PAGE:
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Respiratory syncytial virus in Australia: Molecular Epidemiology and Evolution


This project aims to better understand the molecular epidemiology and evolution of respiratory syncytial virus (RSV) in Australia using whole-genome sequencing and phylogenetic approaches. There is growing interest in ‘non-influenza' respiratory viruses, particularly RSV which has significant impacts, both in terms of morbidity and mortality, in young children and the elderly. This research project offers a unique opportunity to develop both wet lab and computational skills in the growing area of Pathogen genomics.


Dr John-Sebastian Eden.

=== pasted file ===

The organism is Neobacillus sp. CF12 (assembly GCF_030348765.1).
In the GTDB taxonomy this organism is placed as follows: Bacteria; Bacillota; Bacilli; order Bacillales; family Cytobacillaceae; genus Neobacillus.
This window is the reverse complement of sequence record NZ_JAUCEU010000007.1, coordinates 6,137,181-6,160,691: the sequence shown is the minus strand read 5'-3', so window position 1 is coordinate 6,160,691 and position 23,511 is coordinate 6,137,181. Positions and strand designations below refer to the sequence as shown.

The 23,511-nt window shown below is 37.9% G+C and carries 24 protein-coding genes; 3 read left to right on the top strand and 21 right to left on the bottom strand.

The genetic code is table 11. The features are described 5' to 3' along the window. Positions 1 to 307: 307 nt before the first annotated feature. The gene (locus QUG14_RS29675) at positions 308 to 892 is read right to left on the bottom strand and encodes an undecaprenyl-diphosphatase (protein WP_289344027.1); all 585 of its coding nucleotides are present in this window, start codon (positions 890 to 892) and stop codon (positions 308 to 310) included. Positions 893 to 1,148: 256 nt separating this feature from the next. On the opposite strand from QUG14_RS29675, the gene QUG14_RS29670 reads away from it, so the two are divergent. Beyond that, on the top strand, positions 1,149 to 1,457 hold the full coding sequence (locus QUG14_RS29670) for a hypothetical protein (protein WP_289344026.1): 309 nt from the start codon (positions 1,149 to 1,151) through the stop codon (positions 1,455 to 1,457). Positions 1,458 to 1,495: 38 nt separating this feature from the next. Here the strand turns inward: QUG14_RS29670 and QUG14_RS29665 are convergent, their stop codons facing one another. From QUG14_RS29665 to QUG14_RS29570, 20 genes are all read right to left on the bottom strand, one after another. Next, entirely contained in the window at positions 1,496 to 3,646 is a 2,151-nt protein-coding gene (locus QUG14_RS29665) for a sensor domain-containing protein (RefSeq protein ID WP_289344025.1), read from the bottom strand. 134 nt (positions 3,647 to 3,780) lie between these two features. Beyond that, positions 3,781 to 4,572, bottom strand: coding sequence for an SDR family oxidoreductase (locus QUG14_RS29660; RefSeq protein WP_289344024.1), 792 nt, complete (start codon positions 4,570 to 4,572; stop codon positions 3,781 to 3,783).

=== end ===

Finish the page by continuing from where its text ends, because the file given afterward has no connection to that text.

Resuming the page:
Research location

Westmead - Westmead Institute for Medical Research

Program type



Respiratory syncytial virus (RSV) is a major cause of acute respiratory infections in humans. Severe disease leading to hospitalisation is common amongst young children, the elderly and immunocompromised, and the mortality in these groups is comparable to influenza virus. However, in contrast to flu, we lack an understanding of the basic patterns and processes that drive the evolution and spread of RSV in Australia. This project will utilise high-throughput whole genome sequencing, phylogenetics and comparative genomics to characterise circulating RSV strains from multiple sites across the country in order to answer fundamental questions of RSV biology including: Where do new strains come from? What are the evolutionary processes shaping viral diversity? What factors determine epidemiology and seasonality across the diverse populations and climates in Australia? Does virus genetics contribute to clinical outcome?

Additional information

A PhD scholarship (with top-up) is available to support this project:

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Opportunity ID

The opportunity ID for this research opportunity is 2473